The Mayor of South Africa’s Cape Town Patricia de Lille resigned from her position on Sunday, ending a bitter dispute within South Africa’s main opposition party that has tainted its image ahead of elections next year.
The Democratic Alliance (DA) appointed de Lille as its candidate for the 2011 local government elections which she won, but later accused her of turning a blind eye to corruption.
The spat has tarnished the DA’s reputation in South Africa ahead of the elections slated for 2019, when it aims to challenge the ruling African National Congress (ANC).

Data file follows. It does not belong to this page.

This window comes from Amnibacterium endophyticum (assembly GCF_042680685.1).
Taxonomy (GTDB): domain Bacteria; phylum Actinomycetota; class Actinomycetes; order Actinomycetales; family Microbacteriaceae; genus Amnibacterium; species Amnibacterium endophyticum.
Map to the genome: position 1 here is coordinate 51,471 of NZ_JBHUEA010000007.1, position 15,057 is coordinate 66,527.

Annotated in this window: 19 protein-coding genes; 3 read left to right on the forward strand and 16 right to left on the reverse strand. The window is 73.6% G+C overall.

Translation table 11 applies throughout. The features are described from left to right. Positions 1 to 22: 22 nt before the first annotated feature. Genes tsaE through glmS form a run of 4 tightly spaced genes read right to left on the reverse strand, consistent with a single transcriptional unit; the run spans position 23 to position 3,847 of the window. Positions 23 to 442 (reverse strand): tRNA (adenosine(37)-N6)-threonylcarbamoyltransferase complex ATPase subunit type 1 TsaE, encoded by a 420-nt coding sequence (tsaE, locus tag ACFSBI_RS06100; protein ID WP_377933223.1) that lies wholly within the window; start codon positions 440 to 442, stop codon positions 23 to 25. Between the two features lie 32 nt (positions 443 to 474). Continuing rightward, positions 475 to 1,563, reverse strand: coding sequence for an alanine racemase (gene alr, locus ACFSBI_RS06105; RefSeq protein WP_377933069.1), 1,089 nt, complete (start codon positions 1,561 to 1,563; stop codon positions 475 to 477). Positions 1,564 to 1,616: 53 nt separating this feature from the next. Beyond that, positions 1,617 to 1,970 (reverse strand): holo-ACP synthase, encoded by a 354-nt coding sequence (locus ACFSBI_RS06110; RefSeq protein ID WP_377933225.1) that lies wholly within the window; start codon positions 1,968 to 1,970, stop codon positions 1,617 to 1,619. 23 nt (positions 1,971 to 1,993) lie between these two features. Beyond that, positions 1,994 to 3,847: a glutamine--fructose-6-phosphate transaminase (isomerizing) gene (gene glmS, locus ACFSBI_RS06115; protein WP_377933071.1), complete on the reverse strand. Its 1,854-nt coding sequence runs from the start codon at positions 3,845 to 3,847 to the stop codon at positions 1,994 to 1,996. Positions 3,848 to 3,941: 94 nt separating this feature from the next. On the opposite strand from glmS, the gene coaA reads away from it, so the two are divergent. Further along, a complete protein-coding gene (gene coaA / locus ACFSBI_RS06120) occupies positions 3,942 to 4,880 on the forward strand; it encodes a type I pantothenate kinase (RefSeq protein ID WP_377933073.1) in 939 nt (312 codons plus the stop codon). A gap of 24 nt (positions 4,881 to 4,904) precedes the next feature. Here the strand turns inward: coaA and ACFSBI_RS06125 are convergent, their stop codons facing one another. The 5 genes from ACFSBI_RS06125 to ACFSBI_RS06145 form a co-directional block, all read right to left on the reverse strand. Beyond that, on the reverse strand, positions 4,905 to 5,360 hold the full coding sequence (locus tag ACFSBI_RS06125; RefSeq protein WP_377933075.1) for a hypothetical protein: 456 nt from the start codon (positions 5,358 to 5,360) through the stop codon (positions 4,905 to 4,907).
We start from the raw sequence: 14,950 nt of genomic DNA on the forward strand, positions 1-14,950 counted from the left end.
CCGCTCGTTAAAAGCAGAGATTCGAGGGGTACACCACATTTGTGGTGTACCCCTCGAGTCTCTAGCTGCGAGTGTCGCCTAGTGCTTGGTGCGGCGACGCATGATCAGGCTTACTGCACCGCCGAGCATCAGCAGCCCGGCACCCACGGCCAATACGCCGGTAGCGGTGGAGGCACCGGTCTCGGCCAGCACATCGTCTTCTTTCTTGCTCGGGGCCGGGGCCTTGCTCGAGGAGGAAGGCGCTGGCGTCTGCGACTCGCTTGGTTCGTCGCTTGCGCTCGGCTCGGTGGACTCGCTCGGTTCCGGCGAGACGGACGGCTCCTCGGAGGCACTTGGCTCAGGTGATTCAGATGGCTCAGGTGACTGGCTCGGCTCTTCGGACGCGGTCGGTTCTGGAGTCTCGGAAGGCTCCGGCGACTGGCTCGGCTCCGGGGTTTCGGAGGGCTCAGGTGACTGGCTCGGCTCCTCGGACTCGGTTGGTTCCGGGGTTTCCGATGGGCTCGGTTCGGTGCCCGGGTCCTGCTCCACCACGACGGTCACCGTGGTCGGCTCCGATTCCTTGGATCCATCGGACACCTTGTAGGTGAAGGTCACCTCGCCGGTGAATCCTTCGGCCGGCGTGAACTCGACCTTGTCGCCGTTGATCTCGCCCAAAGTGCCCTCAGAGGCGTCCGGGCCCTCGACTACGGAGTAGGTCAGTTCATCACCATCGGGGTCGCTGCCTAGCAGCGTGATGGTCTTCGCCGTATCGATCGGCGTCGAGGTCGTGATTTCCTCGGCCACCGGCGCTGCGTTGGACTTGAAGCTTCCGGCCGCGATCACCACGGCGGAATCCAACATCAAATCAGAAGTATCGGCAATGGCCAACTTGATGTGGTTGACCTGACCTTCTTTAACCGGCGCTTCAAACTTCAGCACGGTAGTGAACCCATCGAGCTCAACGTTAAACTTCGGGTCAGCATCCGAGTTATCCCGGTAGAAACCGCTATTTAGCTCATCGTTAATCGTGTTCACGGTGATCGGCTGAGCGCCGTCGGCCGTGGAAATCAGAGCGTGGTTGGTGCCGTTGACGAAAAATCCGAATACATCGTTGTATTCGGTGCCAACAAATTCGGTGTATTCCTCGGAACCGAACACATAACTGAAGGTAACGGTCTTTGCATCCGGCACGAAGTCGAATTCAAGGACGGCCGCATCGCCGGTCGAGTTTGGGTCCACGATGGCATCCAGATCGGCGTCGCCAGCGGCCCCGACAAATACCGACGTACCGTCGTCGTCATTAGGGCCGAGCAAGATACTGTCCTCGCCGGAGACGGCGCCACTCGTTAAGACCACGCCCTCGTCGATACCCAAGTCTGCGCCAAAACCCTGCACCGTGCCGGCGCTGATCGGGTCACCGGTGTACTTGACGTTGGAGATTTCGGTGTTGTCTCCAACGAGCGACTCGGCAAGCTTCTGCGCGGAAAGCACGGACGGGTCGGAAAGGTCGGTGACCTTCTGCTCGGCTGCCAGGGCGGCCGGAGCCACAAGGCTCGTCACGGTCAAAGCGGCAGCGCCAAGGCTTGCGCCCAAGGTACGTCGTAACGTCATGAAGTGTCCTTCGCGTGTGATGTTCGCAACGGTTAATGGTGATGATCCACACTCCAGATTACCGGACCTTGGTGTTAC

“Now that the DA have withdrawn the charges against me and I have cleared my name, I have decided to step aside,” de Lille said in a televised news conference.
The resignation will take effect on 31 October.
The DA, which promotes itself as an alternative to the ANC, elected its first black leader three years ago to widen its appeal among voters, and improved its national credentials by winning control of three major cities in 2016.
However it now faces a resurgent ruling party under new President Cyril Ramaphosa, who has vowed to root out corruption and boost economic growth since the ANC named him to replace scandal-plagued Jacob Zuma.